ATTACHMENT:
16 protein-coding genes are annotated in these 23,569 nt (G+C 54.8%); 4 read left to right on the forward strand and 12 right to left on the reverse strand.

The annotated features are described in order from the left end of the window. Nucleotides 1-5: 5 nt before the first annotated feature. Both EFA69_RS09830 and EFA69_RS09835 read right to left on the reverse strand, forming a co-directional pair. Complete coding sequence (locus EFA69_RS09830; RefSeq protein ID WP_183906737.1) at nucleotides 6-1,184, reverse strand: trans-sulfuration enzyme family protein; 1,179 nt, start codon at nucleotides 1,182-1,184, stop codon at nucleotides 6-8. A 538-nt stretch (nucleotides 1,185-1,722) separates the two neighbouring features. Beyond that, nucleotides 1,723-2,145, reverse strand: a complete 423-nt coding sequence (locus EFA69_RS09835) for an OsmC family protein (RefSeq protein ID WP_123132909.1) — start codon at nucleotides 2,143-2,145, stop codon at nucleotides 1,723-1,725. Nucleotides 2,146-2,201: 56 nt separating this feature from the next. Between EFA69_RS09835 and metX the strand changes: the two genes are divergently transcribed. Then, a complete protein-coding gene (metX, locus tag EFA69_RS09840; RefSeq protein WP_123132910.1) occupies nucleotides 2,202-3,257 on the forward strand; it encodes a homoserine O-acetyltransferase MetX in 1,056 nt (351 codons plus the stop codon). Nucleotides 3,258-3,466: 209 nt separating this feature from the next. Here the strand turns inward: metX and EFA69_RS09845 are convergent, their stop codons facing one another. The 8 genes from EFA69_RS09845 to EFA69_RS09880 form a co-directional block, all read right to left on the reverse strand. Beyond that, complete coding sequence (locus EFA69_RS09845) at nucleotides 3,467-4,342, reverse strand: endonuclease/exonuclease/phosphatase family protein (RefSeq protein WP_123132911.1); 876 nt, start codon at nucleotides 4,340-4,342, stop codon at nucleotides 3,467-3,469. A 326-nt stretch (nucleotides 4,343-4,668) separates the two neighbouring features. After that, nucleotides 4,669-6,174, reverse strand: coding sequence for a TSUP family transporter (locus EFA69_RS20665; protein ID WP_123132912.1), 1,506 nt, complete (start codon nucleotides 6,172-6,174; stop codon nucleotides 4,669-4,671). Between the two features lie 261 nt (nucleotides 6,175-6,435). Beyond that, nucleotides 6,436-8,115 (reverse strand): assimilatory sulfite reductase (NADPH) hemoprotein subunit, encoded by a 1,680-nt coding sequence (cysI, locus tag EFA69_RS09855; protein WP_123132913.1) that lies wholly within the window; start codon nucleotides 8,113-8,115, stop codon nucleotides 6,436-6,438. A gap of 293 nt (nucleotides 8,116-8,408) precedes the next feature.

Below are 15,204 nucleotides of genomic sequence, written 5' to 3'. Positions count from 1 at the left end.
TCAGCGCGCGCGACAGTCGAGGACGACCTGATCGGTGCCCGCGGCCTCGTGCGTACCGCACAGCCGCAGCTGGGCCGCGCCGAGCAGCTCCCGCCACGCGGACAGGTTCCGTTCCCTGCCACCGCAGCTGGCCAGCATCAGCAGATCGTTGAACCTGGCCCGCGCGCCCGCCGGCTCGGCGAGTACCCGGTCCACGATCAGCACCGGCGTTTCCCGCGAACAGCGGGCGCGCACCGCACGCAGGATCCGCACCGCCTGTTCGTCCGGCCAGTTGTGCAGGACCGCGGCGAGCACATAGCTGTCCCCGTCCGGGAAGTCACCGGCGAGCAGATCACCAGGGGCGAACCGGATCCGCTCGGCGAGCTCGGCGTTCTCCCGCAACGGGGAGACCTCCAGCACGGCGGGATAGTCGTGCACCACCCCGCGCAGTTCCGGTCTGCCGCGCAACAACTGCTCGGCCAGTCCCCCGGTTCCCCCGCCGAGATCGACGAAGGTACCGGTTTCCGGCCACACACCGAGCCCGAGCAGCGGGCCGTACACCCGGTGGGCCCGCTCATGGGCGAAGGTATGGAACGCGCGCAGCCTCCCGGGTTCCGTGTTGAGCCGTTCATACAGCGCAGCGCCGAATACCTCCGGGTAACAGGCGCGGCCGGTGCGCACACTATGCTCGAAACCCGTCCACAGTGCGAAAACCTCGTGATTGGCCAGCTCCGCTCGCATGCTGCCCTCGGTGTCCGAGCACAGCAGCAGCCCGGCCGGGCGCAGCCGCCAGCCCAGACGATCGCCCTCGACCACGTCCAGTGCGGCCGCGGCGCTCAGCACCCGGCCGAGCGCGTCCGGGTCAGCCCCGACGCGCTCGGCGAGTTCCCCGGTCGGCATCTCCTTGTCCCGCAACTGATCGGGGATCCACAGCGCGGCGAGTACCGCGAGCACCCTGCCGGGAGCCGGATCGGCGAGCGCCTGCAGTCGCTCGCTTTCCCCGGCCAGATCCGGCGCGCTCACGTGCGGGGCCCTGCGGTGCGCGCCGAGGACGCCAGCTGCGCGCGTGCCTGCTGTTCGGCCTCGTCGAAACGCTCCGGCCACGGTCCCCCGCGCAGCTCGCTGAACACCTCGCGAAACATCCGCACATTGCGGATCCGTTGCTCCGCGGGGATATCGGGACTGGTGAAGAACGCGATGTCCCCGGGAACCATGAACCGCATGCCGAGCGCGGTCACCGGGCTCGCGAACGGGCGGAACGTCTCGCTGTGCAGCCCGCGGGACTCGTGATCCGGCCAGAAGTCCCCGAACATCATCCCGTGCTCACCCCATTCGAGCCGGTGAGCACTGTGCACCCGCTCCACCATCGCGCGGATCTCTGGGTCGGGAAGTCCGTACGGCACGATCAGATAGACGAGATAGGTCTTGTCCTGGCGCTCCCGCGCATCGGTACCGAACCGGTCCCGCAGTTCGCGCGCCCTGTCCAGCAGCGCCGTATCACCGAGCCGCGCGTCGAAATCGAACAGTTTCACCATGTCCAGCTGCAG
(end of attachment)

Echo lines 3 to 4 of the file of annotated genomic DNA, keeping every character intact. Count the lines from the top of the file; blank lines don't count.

Below are 15,204 nucleotides of genomic sequence, written 5' to 3'. Positions count from 1 at the left end.
TCAGCGCGCGCGACAGTCGAGGACGACCTGATCGGTGCCCGCGGCCTCGTGCGTACCGCACAGCCGCAGCTGGGCCGCGCCGAGCAGCTCCCGCCACGCGGACAGGTTCCGTTCCCTGCCACCGCAGCTGGCCAGCATCAGCAGATCGTTGAACCTGGCCCGCGCGCCCGCCGGCTCGGCGAGTACCCGGTCCACGATCAGCACCGGCGTTTCCCGCGAACAGCGGGCGCGCACCGCACGCAGGATCCGCACCGCCTGTTCGTCCGGCCAGTTGTGCAGGACCGCGGCGAGCACATAGCTGTCCCCGTCCGGGAAGTCACCGGCGAGCAGATCACCAGGGGCGAACCGGATCCGCTCGGCGAGCTCGGCGTTCTCCCGCAACGGGGAGACCTCCAGCACGGCGGGATAGTCGTGCACCACCCCGCGCAGTTCCGGTCTGCCGCGCAACAACTGCTCGGCCAGTCCCCCGGTTCCCCCGCCGAGATCGACGAAGGTACCGGTTTCCGGCCACACACCGAGCCCGAGCAGCGGGCCGTACACCCGGTGGGCCCGCTCATGGGCGAAGGTATGGAACGCGCGCAGCCTCCCGGGTTCCGTGTTGAGCCGTTCATACAGCGCAGCGCCGAATACCTCCGGGTAACAGGCGCGGCCGGTGCGCACACTATGCTCGAAACCCGTCCACAGTGCGAAAACCTCGTGATTGGCCAGCTCCGCTCGCATGCTGCCCTCGGTGTCCGAGCACAGCAGCAGCCCGGCCGGGCGCAGCCGCCAGCCCAGACGATCGCCCTCGACCACGTCCAGTGCGGCCGCGGCGCTCAGCACCCGGCCGAGCGCGTCCGGGTCAGCCCCGACGCGCTCGGCGAGTTCCCCGGTCGGCATCTCCTTGTCCCGCAACTGATCGGGGATCCACAGCGCGGCGAGTACCGCGAGCACCCTGCCGGGAGCCGGATCGGCGAGCGCCTGCAGTCGCTCGCTTTCCCCGGCCAGATCCGGCGCGCTCACGTGCGGGGCCCTGCGGTGCGCGCCGAGGACGCCAGCTGCGCGCGTGCCTGCTGTTCGGCCTCGTCGAAACGCTCCGGCCACGGTCCCCCGCGCAGCTCGCTGAACACCTCGCGAAACATCCGCACATTGCGGATCCGTTGCTCCGCGGGGATATCGGGACTGGTGAAGAACGCGATGTCCCCGGGAACCATGAACCGCATGCCGAGCGCGGTCACCGGGCTCGCGAACGGGCGGAACGTCTCGCTGTGCAGCCCGCGGGACTCGTGATCCGGCCAGAAGTCCCCGAACATCATCCCGTGCTCACCCCATTCGAGCCGGTGAGCACTGTGCACCCGCTCCACCATCGCGCGGATCTCTGGGTCGGGAAGTCCGTACGGCACGATCAGATAGACGAGATAGGTCTTGTCCTGGCGCTCCCGCGCATCGGTACCGAACCGGTCCCGCAGTTCGCGCGCCCTGTCCAGCAGCGCCGTATCACCGAGCCGCGCGTCGAAATCGAACAGTTTCACCATGTCCAGCTGCAG